How Does Mobile Phone Usage Affect Mental Health? Apple’s and Google’s New “Screen Time” Features

As smartphones become increasingly common and further integrated into daily life, analysts and researchers have begun to question users’ dependency on their mobile devices. Mobile usage continues to proliferate, and Apple’s iOS app store hosts more than 2 million apps alone, and a 2016 Common Sense Media study found that 50 percent of teens feel they are addicted to their mobile devices. Although mobile phones have brought a huge amount of convenience to consumers, regular mobile usage has been linked to impacting mental health, which may have led Apple to recently (on June 4)  introduce a companion feature to help consumers “untether.”

According to a study conducted by Alejandro Lleras and Tayana Panova of the University of Illinois, consumers who defined themselves as possessing highly addictive behaviors regarding Internet and cellphones were far more likely to have significant depression and/or anxiety. The study reports:

“In Study 1, participants were given questionnaires to assess their manner of mobile phone and Internet use and their levels of depression and anxiety. There were strong positive relationships between lower mental health and problematic  Information and Communication Technology (ICT) use, especially when people turned to ICTs to avoid negative experiences or feelings. However, when participants used ICTs merely to escape boredom, no link was found between ICT use and mental health problems.

Study 2 was completed to observe how students utilize their mobile phones to cope or escape from feelings related to an anxiety-inducing situation. Results indicated that the mobile phone may offer a small “security blanket” effect, lowering the initial negative reaction to stress, although the pattern of stress over the course of the experiment was the same for participants in all groups. [The] findings suggest that long term utilization of ICTs as an emotional coping strategy may have a negative influence on mental health and/or exacerbate mental health predispositions.”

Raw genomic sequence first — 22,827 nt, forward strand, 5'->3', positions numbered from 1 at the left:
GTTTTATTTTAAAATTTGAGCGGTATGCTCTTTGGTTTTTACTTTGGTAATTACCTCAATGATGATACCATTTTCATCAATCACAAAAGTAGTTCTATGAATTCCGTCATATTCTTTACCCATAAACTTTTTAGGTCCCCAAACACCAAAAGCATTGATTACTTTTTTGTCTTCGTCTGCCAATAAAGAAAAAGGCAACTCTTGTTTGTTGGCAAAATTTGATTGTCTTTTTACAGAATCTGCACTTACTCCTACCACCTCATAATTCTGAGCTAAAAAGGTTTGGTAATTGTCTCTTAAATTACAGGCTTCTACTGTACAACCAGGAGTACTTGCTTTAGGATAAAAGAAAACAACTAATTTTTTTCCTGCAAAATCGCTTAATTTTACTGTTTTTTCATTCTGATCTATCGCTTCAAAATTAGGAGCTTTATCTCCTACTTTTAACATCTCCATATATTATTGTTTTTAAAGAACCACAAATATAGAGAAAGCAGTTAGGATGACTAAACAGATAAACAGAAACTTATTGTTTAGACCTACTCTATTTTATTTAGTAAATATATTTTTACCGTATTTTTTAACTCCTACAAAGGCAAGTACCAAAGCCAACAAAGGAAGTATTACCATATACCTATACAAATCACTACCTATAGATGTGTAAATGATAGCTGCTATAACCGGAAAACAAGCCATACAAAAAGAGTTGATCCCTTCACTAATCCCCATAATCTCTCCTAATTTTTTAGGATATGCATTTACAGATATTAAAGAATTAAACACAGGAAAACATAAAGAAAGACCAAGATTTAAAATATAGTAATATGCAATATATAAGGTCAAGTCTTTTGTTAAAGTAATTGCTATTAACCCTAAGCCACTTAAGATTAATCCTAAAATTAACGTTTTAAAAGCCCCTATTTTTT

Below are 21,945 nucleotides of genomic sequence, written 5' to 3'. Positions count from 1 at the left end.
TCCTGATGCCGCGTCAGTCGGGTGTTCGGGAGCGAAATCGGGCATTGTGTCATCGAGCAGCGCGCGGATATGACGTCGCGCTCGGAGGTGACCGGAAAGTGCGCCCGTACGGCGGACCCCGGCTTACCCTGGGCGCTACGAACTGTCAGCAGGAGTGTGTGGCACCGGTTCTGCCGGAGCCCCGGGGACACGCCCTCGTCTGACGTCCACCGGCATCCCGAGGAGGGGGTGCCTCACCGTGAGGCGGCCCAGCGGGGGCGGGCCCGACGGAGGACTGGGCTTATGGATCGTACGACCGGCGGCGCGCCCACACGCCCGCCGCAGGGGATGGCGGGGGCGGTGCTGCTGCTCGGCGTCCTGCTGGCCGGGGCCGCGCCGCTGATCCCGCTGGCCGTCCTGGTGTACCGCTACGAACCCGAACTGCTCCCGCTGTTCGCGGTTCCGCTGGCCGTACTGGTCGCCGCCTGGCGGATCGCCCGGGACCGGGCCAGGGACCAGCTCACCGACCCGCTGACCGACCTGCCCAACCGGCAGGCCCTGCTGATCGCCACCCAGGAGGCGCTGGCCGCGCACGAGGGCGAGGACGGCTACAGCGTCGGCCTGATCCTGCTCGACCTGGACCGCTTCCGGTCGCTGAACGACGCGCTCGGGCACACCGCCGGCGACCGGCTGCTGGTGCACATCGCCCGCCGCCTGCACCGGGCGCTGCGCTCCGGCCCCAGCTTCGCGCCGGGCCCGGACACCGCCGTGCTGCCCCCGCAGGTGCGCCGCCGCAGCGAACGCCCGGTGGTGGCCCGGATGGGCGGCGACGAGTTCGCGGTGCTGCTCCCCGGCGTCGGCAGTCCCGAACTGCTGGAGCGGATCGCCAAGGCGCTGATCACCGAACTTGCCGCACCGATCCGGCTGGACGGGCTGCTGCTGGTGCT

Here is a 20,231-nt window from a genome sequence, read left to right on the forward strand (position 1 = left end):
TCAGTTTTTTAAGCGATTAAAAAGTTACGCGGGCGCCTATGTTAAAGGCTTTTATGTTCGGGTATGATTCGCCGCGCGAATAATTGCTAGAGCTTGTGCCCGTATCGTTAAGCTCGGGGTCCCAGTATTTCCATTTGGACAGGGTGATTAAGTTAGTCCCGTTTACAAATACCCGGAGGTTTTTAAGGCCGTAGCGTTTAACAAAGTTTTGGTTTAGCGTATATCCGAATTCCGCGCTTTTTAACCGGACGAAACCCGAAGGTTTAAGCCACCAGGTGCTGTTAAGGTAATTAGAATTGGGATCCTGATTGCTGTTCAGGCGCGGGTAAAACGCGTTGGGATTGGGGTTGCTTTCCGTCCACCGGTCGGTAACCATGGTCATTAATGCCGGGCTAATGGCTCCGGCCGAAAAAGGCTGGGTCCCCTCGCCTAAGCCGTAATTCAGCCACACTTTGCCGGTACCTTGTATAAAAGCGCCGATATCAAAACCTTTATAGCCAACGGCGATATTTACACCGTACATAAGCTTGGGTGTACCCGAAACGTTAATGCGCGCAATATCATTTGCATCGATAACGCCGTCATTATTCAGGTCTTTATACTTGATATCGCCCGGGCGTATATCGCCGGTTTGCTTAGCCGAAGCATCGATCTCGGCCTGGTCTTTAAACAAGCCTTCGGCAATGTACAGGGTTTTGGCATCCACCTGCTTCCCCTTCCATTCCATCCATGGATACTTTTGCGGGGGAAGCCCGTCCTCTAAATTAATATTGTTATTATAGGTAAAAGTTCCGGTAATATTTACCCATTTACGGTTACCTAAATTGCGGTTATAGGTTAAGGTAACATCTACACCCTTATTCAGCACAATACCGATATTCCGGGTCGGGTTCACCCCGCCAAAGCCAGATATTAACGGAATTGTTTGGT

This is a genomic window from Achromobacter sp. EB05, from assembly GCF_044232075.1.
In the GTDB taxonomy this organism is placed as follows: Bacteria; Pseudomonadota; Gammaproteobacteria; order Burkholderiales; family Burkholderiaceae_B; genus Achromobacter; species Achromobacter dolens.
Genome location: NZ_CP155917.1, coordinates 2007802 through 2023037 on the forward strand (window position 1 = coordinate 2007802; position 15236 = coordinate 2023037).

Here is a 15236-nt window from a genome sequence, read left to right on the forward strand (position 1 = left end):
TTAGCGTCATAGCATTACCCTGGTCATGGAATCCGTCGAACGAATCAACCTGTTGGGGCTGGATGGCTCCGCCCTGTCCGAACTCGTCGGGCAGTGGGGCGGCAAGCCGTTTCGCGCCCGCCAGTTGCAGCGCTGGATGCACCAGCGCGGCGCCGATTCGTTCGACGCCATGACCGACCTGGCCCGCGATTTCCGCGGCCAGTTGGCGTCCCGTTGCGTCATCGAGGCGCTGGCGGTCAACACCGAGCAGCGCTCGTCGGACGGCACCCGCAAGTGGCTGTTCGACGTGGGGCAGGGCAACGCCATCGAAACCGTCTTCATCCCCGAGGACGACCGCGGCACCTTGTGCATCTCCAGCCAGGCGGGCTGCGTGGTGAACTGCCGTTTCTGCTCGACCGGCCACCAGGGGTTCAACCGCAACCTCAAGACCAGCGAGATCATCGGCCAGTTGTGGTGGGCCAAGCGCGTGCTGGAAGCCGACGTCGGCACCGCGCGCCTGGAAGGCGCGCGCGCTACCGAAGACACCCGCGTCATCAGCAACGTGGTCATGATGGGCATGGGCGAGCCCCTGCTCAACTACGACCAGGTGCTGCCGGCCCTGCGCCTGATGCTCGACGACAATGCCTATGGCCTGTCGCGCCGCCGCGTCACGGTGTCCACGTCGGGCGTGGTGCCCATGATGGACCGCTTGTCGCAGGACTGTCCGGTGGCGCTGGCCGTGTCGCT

In a follow up study, Lleras and Panova found having cellphone access impacted the extent to which external stressors negatively affect a person. During their experiment, Lleras and Panova found that participants with access to their cellphones prior to the introduction of the external stressor were better able to “resist or to be less sensitive to the stress manipulation.” Ultimately, “this benefit was both small and short-lived, but suggests the phone might serve as a comfort item in stressful or anxiety-inducing situations.” However, in the case of the participants who were noticeably stressed by the external stressor, it “did not matter whether they had a mobile phone at hand or not: The stress response was the same in all conditions […] These results together suggest that mobile technology may be utilized as a ‘security blanket’ in the face of stress, but may not actually be an effective stress alleviator.”

Apple’s Screen Time and Google’s Digital Wellbeing features help allow consumers to be more mindful of their usage and its impact on their daily lives. Both features allow for users to impose time limits for apps and reminders when they have been exceeded. However, Google takes things a step further. Google’s beta model greys out apps on one’s home screen and won’t allow users to “unpause” the app unless the user manually removes the time limit. Apple strategy seeks to inform consumers of their behavior while Google seeks to more directly influence consumers through providing harsher feedback.

Image Copyright: PhotographerStock Photo, License Summary.

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